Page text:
Indian authorities begin easing clampdown in Kashmir
By ASHOK SHARMA
NEW DELHI — Authorities in Indian-administered Kashmir began restoring landline phone services on Saturday after a nearly two-week security crackdown and news blackout following a decision by India’s government to downgrade the Muslim-majority region’s autonomy.
Shahid Choudhary, a government administrator in Srinagar, the region’s main city, said restrictions were being lifted in most areas and government offices were open. He also said on Twitter that food and other supplies were available “in abundance.”
Police said restrictions on the movement of people were relaxed in several parts of the region.
Rohit Kansal, another administrator in Srinagar, said there were six to seven minor incidents of protests in areas which remained under a lockdown, suggesting clashes with security forces. He said that eight people suffered injuries, but they were in stable condition. He didn’t give other details.
Kansal told reporters that public transport buses had started operating in some rural areas in Indian-controlled Kashmir. He also said cellphone and internet services had resumed in some districts, but news reports said that happened only in the Hindu-dominated Jammu region, which was not threatened by anti-India protests.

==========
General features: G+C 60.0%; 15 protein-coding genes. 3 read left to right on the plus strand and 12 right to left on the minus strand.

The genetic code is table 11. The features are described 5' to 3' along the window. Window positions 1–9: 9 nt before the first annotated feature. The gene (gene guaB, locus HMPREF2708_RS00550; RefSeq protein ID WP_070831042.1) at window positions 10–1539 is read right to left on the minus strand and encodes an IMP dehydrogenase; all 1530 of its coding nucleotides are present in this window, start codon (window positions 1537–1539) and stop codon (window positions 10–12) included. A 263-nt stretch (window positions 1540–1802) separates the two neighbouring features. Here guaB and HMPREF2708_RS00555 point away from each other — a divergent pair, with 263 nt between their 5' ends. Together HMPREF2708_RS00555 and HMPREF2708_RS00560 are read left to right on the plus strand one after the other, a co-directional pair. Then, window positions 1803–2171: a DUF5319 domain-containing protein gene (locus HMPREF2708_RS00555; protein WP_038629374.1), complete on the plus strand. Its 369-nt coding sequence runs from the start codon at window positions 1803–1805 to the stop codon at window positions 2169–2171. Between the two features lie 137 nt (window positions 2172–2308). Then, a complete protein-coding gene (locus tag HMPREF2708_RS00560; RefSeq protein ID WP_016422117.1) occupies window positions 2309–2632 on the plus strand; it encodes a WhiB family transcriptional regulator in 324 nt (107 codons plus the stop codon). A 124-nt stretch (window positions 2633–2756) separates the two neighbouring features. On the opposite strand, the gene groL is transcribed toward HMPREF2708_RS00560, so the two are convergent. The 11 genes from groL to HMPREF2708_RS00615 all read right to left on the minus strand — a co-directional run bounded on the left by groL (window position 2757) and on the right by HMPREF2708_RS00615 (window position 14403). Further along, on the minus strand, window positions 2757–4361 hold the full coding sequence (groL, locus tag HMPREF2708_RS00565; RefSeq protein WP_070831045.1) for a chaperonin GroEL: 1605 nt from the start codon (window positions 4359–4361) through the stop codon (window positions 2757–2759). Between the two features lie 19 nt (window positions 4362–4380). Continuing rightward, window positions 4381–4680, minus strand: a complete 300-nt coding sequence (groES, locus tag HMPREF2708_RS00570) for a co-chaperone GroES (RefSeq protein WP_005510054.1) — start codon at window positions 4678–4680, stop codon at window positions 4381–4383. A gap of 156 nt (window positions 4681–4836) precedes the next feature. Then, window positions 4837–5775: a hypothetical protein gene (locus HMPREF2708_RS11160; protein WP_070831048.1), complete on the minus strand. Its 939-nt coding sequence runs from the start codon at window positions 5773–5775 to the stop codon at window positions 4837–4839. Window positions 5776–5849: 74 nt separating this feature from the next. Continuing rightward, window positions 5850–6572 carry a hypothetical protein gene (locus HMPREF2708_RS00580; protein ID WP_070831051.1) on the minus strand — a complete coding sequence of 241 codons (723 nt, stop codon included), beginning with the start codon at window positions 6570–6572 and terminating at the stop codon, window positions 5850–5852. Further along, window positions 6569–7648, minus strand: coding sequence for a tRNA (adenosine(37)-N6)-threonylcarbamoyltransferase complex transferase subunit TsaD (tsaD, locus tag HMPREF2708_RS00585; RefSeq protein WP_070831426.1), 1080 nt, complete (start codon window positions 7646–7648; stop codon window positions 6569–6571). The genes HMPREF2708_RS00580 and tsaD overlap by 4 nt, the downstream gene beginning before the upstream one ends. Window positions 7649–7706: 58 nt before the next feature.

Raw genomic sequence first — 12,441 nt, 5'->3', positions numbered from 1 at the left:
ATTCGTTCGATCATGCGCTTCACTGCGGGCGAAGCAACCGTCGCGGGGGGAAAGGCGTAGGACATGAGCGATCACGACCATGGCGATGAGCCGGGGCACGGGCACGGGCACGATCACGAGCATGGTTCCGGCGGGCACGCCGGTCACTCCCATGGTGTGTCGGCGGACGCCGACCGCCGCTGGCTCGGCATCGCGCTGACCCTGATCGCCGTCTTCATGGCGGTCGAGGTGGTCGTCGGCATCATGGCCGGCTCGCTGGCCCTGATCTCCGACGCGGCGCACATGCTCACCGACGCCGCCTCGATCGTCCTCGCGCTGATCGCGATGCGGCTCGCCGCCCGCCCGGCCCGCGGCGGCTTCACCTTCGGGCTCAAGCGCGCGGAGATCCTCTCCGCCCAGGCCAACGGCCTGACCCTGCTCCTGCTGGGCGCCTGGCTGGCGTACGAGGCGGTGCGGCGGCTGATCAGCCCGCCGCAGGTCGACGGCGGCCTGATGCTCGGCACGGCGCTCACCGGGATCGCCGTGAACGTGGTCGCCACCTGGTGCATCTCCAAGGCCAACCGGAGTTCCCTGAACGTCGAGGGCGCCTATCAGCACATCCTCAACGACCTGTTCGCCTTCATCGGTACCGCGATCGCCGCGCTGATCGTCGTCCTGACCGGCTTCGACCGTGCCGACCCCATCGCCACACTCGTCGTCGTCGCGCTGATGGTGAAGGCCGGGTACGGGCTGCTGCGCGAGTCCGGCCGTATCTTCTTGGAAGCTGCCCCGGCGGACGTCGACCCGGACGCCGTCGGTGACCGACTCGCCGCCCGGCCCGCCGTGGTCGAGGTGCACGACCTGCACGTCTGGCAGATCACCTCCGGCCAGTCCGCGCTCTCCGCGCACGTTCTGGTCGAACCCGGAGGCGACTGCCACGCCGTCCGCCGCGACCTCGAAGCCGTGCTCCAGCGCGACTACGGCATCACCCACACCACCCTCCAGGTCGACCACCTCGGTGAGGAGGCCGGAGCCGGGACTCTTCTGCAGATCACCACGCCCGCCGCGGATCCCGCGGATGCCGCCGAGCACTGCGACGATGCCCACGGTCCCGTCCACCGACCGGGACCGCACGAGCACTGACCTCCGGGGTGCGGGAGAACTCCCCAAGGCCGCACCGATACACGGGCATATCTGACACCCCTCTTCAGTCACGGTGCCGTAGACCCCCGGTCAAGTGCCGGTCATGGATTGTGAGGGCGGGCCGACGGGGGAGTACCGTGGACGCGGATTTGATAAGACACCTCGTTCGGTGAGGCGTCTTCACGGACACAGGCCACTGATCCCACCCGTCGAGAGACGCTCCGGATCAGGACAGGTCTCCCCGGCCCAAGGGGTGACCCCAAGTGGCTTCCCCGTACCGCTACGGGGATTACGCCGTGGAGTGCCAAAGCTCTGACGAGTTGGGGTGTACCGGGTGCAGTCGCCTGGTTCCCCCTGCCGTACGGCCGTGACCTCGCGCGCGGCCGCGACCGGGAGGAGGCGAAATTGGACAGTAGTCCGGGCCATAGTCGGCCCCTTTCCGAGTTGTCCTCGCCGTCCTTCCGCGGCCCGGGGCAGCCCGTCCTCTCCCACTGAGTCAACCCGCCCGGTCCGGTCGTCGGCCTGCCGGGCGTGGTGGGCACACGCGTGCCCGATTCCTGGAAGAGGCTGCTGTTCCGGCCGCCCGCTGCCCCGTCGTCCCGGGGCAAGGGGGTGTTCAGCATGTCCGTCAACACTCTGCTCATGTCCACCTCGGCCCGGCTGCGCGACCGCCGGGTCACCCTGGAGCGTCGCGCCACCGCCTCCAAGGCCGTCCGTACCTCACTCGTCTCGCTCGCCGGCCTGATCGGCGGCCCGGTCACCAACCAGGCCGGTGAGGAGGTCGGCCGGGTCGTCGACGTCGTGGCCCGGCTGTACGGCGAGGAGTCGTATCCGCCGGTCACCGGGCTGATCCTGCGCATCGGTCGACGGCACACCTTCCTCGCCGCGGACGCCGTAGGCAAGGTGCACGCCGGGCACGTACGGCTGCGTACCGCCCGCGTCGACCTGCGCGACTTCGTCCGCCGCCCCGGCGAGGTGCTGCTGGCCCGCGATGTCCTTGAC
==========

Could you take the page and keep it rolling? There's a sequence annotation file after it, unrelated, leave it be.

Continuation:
Security forces that blanketed the region remained on high alert after hundreds of people took to the streets for an anti-India protest following Friday prayers in Srinagar.
The government had imposed the lockdown to avoid a violent reaction to its decision on Aug. 5 to downgrade the autonomy of the region. The decision by the Hindu nationalist government in New Delhi has raised tensions with Pakistan and touched off anger in the Indian-controlled portion of Kashmir.
There was a deadly exchange of gun and mortar firing between Indian and Pakistani forces Saturday across the militarized Line of Control that divides Kashmir between the archrivals. Both countries claim the Himalayan region in its entirety, and they have fought two of their three wars over Kashmir.